SUZUKI is vying for B-segment light-car leadership with a completely redesigned and re-engineered Swift, growing in size, performance, efficiency, safety and value. But has the stylish Japanese supermini lost any of its predecessors’ sporty charm as a result?
WHAT IS IT
Aimed at the sportier and more style-focused end of the B-segment, against the likes of the Mazda 2, Volkswagen Polo, the Swift has long been the keener driver’s choice, though at the cost of back-seat and luggage space. But now Suzuki hits back with a more rounded proposition that should give even mundane rivals like the Toyota Yaris something to fear.
WHY WE'RE TESTING IT
Suzuki cars have been a rollercoaster ride in terms of comfort, refinement and driver appeal, but the Swift has long been a constant, rising above the dross to mix it with the class best. For this all-new version, the Japanese giant is eyeing both critical and sales leadership, and has pulled out all stops to achieve that. Can’t wait to see how it turns out.
THE WHEELS VERDICT:
Suzuki’s third interpretation of the 21st Century Swift is, in almost every sense, appreciably better than its predecessors, especially in terms of interior space, available safety, multimedia technology, powertrain efficiency and overall comfort. It now rests among class leaders alongside the Volkswagen Polo, Mazda 2, Skoda Fabia and Renault Clio. However, the company must be careful to not squander the good will this nameplate has worked hard to win among enthusiasts with no AEB availability on the sole manual version (the cracking base GL) and – more alarmingly – auto-only for the punchy 1.0-litre turbo.
PLUS: Increased space, slick and pacy powertrains, refinement, value, handling
MINUS: No AEB availability on 1.2 manual, turbo manual or digital speedo
THE WHEELS REVIEW
CORPORATE Amnesia. Striking Peugeot in the 2000s (when it forgot how to make beautiful and dynamic cars) and latterly threatening to similarly infect Ford, the fear is that Suzuki might be next after two generations of stylish and sassy Swifts. Everything hinges on how good the latest one is. Deep breath in.
And exhale. Chief engineer Maso Kobori revealed that honing ‘fun and sporty’ was his team’s strident aim when work commenced on the AZ series in 2013, ahead even of the usual noble pursuits of improved efficiency, refinement, safety and driveability.
Longer and wider than before, with a lower ride height and ceiling, the latest Swift sits on an all-new architecture shared with the bigger Baleno, though the suspension (struts up front, torsion beam behind) and steering are tuned for European tastes. Despite hailing from a previous engineering regime, Ford’s ageing Fiesta was deemed the dynamic benchmark.
Aided by a circa-20 percent lighter, yet stronger body (boasting triple the amount of ultra high-strength steel), the upshot is a more solid and firmer footing at speed, with better noise isolation to boot. While still quick and crisp, the helm isn’t as nervous as before through faster turns, while bumps neither upset nor divert this Suzuki’s trajectory like they might once have. Progress.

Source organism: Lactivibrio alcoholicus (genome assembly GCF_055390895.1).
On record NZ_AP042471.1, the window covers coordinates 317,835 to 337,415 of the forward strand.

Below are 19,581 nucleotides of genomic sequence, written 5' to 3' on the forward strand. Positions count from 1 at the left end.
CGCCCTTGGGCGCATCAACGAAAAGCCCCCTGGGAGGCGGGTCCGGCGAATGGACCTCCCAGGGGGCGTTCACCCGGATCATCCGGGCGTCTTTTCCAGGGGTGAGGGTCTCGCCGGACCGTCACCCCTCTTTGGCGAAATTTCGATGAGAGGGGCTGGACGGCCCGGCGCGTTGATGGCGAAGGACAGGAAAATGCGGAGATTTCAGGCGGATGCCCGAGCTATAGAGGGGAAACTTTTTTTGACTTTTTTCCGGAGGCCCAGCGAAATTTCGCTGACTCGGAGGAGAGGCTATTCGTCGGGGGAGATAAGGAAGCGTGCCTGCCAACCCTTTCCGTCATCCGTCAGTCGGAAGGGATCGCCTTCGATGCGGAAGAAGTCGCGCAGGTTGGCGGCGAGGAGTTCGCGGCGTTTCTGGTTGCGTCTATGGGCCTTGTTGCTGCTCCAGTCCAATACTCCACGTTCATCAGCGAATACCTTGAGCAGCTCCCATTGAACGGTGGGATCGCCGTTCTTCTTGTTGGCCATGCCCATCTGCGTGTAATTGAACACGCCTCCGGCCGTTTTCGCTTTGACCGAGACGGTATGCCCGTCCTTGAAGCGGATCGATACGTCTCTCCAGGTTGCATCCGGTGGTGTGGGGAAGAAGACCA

Aside from a hint of rack rattle (admittedly while carving up through craggy corners with gusto and control), the Swift steers, handles and rides like a larger and more sophisticated car. Phew!
On paper, the introduction of a 66kW/120Nm 1.2-litre atmo four as the standard engine might seem like a backward step from the predecessor’s 4kW, 10Nm and 200cc stronger unit. But a 100kg-plus weight drop (76kW versus 70kW per tonne), combined with excellent economy and an infectious propensity to bounce off the 7000rpm cut-out, means this gem’s feisty can-do urge perfectly suits the chassis’ dynamic integrity. Just don’t spare the revs! And fine as the smooth, reactive, and mercifully lag-free CVT is, the five speeder pairing is bliss. All driving schools should switch to Swift manuals this instant. Auto-only drivers don’t know what they’re missing.
Except, of course, that Suzuki is a gun at terrific turbos, and the GLX’s 82kW/160Nm 1.0-litre Boosterjet turbo triple/six-speed torque-converter auto combo (rated at 90kW/tonne) can certainly flex some muscle, fixing another fresh feather in the Swift’s cap due to its spirited off-the-line vigour and energetic mid-range acceleration. Sounds pretty pleasing too. Volkswagen’s Polo no longer has the cultivated supermini niche cornered.
That feeling of quality and class transfers inside what is palpably a roomier as well as quieter cabin than in any previous Swift. The attention to detail is pleasing, from the dashboard’s chic three-spoke wheel, racy analogue instrument dials and colourful multimedia screen to the nicely angled backrest and plentiful storage areas.
But where’s the digital speedo? The colour choices are humdrum. And rear vision is hampered by a surprisingly fat C-pillar (with that dubiously located door handle – the 1990s are irrefutably back), especially as there are no reverse sensors or camera offered in the GL manual.
This segues nicely to the issue of value. Choosing to change gears yourself means also forgoing the camera, central touchscreen with Apple CarPlay/Android Auto, sat nav and alloys featuring in the auto-only GL Navigator for just $1000 extra at $17,990 driveaway. Additionally, AEB (part of a $1200 Safety Pack that also brings Lane Departure Warning and adaptive cruise on the latter, but standard in GLX) isn’t available on manual either. Pity.
Atmo versus turbo. Manual versus auto. This truly is a tale of two Swifties. Whichever, all variants provide a stylish and stirring alternative to the class leaders. Thankfully Suzuki hasn’t forgotten its mojo after all.
Model: Suzuki Swift GLX Turbo
Engine: 998cc 3-cyl, dohc, 12v turbo
Max power: 82kW @ 55500rpm
Max torque: 160Nm @ 1500-4000rpm
Transmission: 6-speed auto
Fuel economy: 5.1L/100km
Price: $22,990 (driveaway)
On sale: Now